History of ethnic minorities in Indonesia
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The history in general of Indonesian society
The Chinese of Indonesia
- "Ban ethnic Chinese" from some industries in
- From the Straits Times 25 October 1997. Mr. Rudini of the
Association of Muslim Intellectuals (ICMI) calls for yet further
government limitations on Chinese residents so as to avoid racial
- Not-so-happy New Year for Chinese fearful they will
be targets of violence
- By Greg Torode, in South China Morning Post, Internet Edition,
27 January 1998. Ethnic tension due to econmic crisis, appearance of
Chinese business tycoons, and their links with Suharto, result in
limitations on Chinese cultural expression.
- Economic crisis leads to scapegoating of ethnic
- From Human Rights Watch, Asia Division, February 1998.
- An Analysis of the Implication of Suharto's
resignation for Chinese Indonesians
- By M. Ocorandi, Worldwide HuaRen Peace Mission, 28 May 1998.
Suharto's sudden resignation is only the beginning of a process
of change in Indonesia which will influence the position of
Chinese Indonesians, the majority of which will continue to
- Correcting the myth about the dominance of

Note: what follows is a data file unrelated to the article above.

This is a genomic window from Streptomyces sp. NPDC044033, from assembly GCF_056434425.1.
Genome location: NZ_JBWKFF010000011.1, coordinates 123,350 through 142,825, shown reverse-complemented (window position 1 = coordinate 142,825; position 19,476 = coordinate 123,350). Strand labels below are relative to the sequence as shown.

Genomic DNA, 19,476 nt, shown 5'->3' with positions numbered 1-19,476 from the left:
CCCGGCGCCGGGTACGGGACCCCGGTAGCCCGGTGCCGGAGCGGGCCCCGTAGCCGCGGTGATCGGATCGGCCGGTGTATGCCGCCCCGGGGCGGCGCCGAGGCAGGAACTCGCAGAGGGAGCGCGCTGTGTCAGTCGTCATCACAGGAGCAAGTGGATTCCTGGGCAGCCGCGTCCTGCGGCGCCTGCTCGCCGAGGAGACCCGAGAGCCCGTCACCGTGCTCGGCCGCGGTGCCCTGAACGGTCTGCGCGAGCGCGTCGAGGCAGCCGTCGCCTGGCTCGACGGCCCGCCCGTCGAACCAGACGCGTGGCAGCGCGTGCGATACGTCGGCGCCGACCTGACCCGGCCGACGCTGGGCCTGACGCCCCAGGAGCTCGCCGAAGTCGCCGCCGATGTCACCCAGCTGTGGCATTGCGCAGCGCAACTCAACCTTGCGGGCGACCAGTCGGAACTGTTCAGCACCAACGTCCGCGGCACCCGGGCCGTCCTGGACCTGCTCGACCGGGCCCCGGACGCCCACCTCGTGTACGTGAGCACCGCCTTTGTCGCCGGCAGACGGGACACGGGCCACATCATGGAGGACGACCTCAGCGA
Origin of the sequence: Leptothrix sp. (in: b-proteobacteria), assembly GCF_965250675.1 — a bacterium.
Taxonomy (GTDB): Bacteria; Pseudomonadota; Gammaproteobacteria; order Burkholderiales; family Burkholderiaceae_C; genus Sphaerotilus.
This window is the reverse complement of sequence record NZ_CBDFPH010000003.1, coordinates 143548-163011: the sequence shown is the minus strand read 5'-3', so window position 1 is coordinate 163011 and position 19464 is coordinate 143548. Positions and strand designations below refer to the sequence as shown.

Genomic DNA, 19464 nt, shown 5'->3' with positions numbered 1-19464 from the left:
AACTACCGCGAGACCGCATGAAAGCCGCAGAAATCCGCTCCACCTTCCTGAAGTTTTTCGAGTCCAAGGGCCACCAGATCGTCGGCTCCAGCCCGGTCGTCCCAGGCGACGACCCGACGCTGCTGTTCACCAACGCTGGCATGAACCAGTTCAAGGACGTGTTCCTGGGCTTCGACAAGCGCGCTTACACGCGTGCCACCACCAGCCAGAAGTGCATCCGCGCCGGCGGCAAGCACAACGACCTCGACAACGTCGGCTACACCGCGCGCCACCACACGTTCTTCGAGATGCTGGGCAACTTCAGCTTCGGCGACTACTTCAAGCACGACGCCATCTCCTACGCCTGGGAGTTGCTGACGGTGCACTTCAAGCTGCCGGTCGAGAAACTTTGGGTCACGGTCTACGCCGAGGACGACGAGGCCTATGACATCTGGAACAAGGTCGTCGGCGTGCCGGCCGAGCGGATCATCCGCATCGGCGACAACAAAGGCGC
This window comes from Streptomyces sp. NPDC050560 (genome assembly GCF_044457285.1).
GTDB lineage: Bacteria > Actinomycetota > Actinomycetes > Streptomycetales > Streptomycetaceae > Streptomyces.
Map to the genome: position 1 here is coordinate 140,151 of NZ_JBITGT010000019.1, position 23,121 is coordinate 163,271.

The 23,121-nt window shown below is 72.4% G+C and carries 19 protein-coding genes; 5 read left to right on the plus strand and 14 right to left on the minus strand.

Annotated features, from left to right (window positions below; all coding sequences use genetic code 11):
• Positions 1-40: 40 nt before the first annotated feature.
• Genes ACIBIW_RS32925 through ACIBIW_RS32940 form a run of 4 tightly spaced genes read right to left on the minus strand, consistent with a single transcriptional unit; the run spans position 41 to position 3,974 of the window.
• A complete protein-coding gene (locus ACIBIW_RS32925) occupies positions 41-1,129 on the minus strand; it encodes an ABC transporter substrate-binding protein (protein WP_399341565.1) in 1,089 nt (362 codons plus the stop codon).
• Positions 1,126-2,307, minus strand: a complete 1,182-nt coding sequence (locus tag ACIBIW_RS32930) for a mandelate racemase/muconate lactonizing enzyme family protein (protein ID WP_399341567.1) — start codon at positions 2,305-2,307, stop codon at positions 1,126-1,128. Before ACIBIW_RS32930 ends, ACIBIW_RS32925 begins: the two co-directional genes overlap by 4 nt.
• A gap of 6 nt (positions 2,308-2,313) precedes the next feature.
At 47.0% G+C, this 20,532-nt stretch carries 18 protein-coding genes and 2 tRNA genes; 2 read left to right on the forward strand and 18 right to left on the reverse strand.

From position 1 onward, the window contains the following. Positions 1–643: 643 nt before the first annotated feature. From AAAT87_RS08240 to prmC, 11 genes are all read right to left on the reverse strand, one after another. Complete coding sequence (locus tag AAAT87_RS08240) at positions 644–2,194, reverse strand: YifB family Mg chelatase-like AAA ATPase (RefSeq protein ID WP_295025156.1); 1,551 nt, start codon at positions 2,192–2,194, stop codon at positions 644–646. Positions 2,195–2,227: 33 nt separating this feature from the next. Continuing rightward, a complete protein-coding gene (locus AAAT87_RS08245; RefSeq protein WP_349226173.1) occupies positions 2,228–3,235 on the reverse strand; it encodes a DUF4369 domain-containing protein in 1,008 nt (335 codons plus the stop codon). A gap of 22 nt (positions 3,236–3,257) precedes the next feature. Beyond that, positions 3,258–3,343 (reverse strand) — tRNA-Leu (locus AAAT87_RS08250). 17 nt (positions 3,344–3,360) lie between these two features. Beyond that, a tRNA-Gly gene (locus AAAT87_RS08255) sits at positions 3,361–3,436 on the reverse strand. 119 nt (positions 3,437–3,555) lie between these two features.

ethnic Chinese in Indonesian business
- Business World (Philippines), 8 January 1999.
The myth that the Chinese constitute only 3.5% of the population,
but control 70% of Indonesia's economy has been repeated so often
now by the world press that everybody - including those sympathetic
to the plight of Chinese Indonesians - seem to believe it. The
source of the alleged fallacy is an Australian study that discounted
all government and foreign listed companies when it tallied
Other ethnic identies in Indonesia
- Indonesia's 'Amish' Live Outside Economy
- By Eileen McBride, The Christian Science Monitor, 21
January 1998. The Baduy - a reclusive indigenous tribe that has
lived in isolation since the mid-1500s when its members fled
into the hills of the Sunda Highlands south of Jakarta to escape
the spread of Islam across Indonesia. Four centuries later,
they are still struggling to protect their way of life.
- Ethnic and religious tension
- A dialog form SEASIA-L, February 1998.
- AMAN: Indonesia's new indigenous voice
- Down to Earth, May 1999. The first ever Congress of
Indigenous Peoples of the Archipelago has met in Jakarta. A
new indigenous peoples' alliance, AMAN, has been launched and
the need to address the issue of indigenous peoples has been
brought to the attention of the government, the political
parties and the public.